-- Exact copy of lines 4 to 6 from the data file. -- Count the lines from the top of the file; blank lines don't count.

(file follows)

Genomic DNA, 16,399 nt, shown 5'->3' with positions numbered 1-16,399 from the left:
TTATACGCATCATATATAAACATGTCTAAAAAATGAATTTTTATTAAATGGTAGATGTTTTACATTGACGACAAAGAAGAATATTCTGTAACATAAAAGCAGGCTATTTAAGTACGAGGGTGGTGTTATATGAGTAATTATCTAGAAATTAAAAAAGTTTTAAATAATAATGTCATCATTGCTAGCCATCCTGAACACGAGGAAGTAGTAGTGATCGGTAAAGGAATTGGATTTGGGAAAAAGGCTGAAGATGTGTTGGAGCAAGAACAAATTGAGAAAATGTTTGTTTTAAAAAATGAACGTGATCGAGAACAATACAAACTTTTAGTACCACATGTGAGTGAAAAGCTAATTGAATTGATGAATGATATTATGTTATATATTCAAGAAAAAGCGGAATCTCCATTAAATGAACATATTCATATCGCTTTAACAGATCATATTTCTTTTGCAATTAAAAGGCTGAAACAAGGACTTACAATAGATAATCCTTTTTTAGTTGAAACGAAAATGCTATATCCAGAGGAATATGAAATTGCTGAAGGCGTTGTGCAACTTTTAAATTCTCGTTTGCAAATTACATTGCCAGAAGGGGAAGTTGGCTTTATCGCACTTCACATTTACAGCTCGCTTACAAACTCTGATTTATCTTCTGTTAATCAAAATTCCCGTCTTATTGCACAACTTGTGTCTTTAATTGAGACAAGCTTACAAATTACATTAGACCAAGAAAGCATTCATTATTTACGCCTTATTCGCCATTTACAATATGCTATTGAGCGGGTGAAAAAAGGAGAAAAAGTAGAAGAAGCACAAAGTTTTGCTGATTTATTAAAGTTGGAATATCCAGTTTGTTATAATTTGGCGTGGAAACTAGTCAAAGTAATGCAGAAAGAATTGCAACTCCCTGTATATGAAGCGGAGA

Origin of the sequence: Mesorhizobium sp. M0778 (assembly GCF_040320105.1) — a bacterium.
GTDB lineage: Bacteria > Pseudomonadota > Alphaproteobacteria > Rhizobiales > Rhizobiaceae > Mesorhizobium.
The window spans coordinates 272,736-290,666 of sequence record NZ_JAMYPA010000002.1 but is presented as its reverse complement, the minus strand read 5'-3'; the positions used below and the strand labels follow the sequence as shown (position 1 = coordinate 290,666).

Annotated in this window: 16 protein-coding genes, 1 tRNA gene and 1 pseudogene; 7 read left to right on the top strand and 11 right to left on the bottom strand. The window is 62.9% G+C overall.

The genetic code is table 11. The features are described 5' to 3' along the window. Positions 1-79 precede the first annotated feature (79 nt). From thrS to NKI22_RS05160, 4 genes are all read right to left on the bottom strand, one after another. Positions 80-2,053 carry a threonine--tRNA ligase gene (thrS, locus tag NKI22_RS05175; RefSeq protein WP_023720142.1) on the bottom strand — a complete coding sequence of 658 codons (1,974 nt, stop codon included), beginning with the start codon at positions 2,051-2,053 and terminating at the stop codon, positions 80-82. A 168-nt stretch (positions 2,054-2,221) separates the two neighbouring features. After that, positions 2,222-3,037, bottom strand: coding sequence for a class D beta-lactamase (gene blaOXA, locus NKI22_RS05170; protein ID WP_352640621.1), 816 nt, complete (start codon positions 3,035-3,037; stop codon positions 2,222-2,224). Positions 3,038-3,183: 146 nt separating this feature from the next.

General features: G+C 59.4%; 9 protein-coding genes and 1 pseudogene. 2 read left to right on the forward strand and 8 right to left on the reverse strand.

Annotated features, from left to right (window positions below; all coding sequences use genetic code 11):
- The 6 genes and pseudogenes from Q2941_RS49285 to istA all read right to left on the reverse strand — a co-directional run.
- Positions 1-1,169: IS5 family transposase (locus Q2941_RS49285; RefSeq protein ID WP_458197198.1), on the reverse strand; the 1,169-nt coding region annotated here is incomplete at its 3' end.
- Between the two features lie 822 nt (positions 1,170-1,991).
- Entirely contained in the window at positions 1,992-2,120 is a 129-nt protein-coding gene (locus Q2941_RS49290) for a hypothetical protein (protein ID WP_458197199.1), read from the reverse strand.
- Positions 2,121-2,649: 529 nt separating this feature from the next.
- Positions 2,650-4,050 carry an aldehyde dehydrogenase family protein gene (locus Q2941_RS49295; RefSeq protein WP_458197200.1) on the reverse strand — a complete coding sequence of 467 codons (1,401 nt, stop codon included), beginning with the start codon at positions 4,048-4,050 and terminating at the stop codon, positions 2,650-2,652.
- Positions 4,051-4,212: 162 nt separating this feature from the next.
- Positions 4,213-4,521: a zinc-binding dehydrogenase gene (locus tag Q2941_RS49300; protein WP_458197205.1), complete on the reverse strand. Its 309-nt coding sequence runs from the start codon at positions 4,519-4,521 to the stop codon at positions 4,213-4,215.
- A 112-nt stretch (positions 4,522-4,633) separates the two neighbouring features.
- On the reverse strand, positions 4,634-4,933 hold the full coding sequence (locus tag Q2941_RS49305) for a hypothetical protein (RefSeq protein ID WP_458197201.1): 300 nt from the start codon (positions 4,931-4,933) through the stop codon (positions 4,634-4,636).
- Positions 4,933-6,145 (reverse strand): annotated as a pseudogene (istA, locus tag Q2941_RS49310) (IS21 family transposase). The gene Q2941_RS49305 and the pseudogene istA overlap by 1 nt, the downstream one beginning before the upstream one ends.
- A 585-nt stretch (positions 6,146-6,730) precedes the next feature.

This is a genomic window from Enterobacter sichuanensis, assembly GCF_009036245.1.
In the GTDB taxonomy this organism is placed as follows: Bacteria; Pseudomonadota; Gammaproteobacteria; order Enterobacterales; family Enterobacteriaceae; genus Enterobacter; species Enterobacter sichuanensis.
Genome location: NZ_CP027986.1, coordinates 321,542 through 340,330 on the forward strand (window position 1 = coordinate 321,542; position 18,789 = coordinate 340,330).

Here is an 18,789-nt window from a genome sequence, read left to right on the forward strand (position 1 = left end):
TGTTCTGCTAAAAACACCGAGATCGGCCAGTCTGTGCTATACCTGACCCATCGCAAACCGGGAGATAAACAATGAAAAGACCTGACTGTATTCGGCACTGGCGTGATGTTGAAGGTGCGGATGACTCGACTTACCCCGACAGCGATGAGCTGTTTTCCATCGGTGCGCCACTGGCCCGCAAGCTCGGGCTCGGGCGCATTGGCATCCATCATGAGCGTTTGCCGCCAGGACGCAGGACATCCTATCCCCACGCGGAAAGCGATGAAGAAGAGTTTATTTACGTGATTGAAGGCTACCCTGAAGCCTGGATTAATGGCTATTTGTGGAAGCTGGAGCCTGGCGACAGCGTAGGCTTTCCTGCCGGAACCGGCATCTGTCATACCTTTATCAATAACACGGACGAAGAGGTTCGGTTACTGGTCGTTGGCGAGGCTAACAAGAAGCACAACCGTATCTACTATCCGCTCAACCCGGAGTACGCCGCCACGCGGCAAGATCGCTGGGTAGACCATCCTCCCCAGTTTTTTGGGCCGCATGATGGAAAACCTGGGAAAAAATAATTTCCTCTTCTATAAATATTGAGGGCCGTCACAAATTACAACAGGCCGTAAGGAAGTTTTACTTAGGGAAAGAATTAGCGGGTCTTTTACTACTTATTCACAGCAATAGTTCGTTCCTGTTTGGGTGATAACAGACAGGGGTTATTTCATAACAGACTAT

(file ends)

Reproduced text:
GTDB lineage: Bacteria > Pseudomonadota > Alphaproteobacteria > Rhizobiales > Rhizobiaceae > Mesorhizobium.
The window spans coordinates 272,736-290,666 of sequence record NZ_JAMYPA010000002.1 but is presented as its reverse complement, the minus strand read 5'-3'; the positions used below and the strand labels follow the sequence as shown (position 1 = coordinate 290,666).

Annotated in this window: 16 protein-coding genes, 1 tRNA gene and 1 pseudogene; 7 read left to right on the top strand and 11 right to left on the bottom strand. The window is 62.9% G+C overall.